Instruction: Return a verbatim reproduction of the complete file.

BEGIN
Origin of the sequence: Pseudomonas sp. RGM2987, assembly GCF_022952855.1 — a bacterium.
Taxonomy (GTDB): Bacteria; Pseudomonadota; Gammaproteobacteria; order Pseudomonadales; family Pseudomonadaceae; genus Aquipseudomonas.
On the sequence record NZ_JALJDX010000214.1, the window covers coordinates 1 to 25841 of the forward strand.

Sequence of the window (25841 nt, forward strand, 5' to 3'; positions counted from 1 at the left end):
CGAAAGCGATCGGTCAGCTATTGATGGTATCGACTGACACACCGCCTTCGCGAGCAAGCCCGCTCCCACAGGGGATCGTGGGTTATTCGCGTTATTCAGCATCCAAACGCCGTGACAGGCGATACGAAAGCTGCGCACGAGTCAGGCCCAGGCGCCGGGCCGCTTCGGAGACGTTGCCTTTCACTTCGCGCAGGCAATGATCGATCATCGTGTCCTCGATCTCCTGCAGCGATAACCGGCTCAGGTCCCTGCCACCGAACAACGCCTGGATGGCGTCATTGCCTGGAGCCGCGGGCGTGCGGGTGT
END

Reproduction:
Origin of the sequence: Pseudomonas sp. RGM2987, assembly GCF_022952855.1 — a bacterium.
Taxonomy (GTDB): Bacteria; Pseudomonadota; Gammaproteobacteria; order Pseudomonadales; family Pseudomonadaceae; genus Aquipseudomonas.
On the sequence record NZ_JALJDX010000214.1, the window covers coordinates 1 to 25841 of the forward strand.

Sequence of the window (25841 nt, forward strand, 5' to 3'; positions counted from 1 at the left end):
CGAAAGCGATCGGTCAGCTATTGATGGTATCGACTGACACACCGCCTTCGCGAGCAAGCCCGCTCCCACAGGGGATCGTGGGTTATTCGCGTTATTCAGCATCCAAACGCCGTGACAGGCGATACGAAAGCTGCGCACGAGTCAGGCCCAGGCGCCGGGCCGCTTCGGAGACGTTGCCTTTCACTTCGCGCAGGCAATGATCGATCATCGTGTCCTCGATCTCCTGCAGCGATAACCGGCTCAGGTCCCTGCCACCGAACAACGCCTGGATGGCGTCATTGCCTGGAGCCGCGGGCGTGCGGGTGT